Ooooooh. Mention this issue on a Facebook digital business forum and watch it light up.
“Noooooooo!” cry the learned-on-a-typewriter folk, “do NOT tell me I have to change this too!”
Yep, that’s right. We’re tackling the age-old question:
Do you put two spaces between sentences, or just one?
This global controversy is right up there with the great Canvas Versus Plastic debate (canvas, please!) and whether the chicken or the egg came first. (Both delicious!)
Here’s the question. From time to time, you’ll see people add two spaces between sentences. So, like this:
“Here’s one sentence. Here’s the other sentence.”
And the double-space camp is saying that’s the right way to do it. Because it was, historically.
Then you see lines with only one space:
“Here’s one sentence. Here’s the other sentence.”
It may seem like a minor difference, but if you’re typing 1000 words of copy, you’re going to notice the extra spaces.
And some believe if you’re READING 1000 words of copy (so, on a Sales page, for example) you’re really going to notice.
So, which way is right?
To understand why people add two spaces, we’re going to jump into our Copywriter’s Time Machine and zip back to the late 1800s, when typewriters were all the rage (if you don’t know what a typewriter is: it’s basically a computer with no screen that writes emails on dead trees. Also, I am jealous of your youth).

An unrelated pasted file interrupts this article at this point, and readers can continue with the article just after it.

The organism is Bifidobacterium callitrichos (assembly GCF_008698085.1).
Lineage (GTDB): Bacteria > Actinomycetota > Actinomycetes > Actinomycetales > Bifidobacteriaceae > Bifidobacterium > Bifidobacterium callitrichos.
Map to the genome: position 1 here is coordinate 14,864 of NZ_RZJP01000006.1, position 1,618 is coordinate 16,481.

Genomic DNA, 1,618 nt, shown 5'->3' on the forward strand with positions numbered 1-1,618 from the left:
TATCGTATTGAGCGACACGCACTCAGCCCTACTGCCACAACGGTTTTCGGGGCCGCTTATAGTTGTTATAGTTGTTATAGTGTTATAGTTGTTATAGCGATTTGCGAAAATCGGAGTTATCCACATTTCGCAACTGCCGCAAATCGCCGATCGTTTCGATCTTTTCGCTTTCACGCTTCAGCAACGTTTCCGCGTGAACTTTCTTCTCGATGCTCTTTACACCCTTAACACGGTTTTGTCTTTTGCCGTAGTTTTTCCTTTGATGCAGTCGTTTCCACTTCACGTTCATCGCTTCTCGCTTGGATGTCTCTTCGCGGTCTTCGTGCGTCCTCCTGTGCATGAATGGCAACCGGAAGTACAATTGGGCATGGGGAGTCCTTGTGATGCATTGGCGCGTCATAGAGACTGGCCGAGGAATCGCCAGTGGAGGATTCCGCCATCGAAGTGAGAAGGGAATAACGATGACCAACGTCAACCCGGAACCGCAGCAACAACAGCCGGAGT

Typewriters used something called ‘monospace’.
Monospace referred to the amount of space each letter took up on the page. Technically it existed before typewriters, but it found practical application there. Basically, every letter took up the same amount of space regardless of how wide that letter was. So a narrow letter (like a capital ‘I’) took up the same amount of space as a wide character (like a capital ‘E’).
This lead to some weird spacing, which made it more difficult to tell where sentences ended and began. And everything looked a bit sloppy. It was hard to differentiate between two sentences, and sometimes even words looked to have an extra gap where one shouldn’t be.